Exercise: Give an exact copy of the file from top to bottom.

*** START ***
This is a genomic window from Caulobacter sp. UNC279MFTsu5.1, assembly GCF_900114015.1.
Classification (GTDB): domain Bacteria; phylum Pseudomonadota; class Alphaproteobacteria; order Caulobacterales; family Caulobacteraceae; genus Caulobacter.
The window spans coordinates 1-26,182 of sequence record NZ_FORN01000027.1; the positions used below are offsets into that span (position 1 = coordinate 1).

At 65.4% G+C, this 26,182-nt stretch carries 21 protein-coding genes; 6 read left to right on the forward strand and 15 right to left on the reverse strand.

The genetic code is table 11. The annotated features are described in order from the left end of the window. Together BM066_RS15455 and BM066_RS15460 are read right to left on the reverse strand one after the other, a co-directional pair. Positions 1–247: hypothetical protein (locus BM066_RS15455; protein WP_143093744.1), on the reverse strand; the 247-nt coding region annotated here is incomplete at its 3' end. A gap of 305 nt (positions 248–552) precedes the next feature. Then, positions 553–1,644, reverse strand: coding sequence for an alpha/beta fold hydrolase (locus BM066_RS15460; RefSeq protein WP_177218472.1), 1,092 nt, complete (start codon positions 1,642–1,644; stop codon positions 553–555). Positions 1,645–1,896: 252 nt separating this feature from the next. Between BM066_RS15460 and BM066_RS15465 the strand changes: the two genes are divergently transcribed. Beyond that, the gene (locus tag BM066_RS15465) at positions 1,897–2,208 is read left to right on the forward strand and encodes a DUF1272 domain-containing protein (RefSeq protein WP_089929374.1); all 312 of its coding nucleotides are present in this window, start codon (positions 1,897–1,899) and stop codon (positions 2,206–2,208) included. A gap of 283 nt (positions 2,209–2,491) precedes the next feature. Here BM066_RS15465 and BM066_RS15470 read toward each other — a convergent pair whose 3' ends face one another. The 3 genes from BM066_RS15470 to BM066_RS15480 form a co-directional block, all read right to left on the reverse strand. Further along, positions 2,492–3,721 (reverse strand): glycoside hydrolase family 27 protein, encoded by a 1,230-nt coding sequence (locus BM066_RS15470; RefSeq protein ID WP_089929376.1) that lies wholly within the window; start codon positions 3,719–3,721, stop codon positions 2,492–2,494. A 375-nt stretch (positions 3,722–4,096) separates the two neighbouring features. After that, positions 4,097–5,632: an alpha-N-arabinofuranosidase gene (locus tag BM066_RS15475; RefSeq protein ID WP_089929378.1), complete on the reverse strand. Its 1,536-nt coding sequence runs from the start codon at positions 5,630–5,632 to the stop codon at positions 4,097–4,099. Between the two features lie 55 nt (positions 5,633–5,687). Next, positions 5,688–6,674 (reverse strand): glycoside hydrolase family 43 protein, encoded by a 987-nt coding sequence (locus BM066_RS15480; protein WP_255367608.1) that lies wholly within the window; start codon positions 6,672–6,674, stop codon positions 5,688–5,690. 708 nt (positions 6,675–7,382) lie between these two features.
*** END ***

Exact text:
This is a genomic window from Caulobacter sp. UNC279MFTsu5.1, assembly GCF_900114015.1.
Classification (GTDB): domain Bacteria; phylum Pseudomonadota; class Alphaproteobacteria; order Caulobacterales; family Caulobacteraceae; genus Caulobacter.
The window spans coordinates 1-26,182 of sequence record NZ_FORN01000027.1; the positions used below are offsets into that span (position 1 = coordinate 1).

At 65.4% G+C, this 26,182-nt stretch carries 21 protein-coding genes; 6 read left to right on the forward strand and 15 right to left on the reverse strand.

The genetic code is table 11. The annotated features are described in order from the left end of the window. Together BM066_RS15455 and BM066_RS15460 are read right to left on the reverse strand one after the other, a co-directional pair. Positions 1–247: hypothetical protein (locus BM066_RS15455; protein WP_143093744.1), on the reverse strand; the 247-nt coding region annotated here is incomplete at its 3' end. A gap of 305 nt (positions 248–552) precedes the next feature. Then, positions 553–1,644, reverse strand: coding sequence for an alpha/beta fold hydrolase (locus BM066_RS15460; RefSeq protein WP_177218472.1), 1,092 nt, complete (start codon positions 1,642–1,644; stop codon positions 553–555). Positions 1,645–1,896: 252 nt separating this feature from the next. Between BM066_RS15460 and BM066_RS15465 the strand changes: the two genes are divergently transcribed. Beyond that, the gene (locus tag BM066_RS15465) at positions 1,897–2,208 is read left to right on the forward strand and encodes a DUF1272 domain-containing protein (RefSeq protein WP_089929374.1); all 312 of its coding nucleotides are present in this window, start codon (positions 1,897–1,899) and stop codon (positions 2,206–2,208) included. A gap of 283 nt (positions 2,209–2,491) precedes the next feature. Here BM066_RS15465 and BM066_RS15470 read toward each other — a convergent pair whose 3' ends face one another. The 3 genes from BM066_RS15470 to BM066_RS15480 form a co-directional block, all read right to left on the reverse strand. Further along, positions 2,492–3,721 (reverse strand): glycoside hydrolase family 27 protein, encoded by a 1,230-nt coding sequence (locus BM066_RS15470; RefSeq protein ID WP_089929376.1) that lies wholly within the window; start codon positions 3,719–3,721, stop codon positions 2,492–2,494. A 375-nt stretch (positions 3,722–4,096) separates the two neighbouring features. After that, positions 4,097–5,632: an alpha-N-arabinofuranosidase gene (locus tag BM066_RS15475; RefSeq protein ID WP_089929378.1), complete on the reverse strand. Its 1,536-nt coding sequence runs from the start codon at positions 5,630–5,632 to the stop codon at positions 4,097–4,099. Between the two features lie 55 nt (positions 5,633–5,687). Next, positions 5,688–6,674 (reverse strand): glycoside hydrolase family 43 protein, encoded by a 987-nt coding sequence (locus BM066_RS15480; protein WP_255367608.1) that lies wholly within the window; start codon positions 6,672–6,674, stop codon positions 5,688–5,690. 708 nt (positions 6,675–7,382) lie between these two features.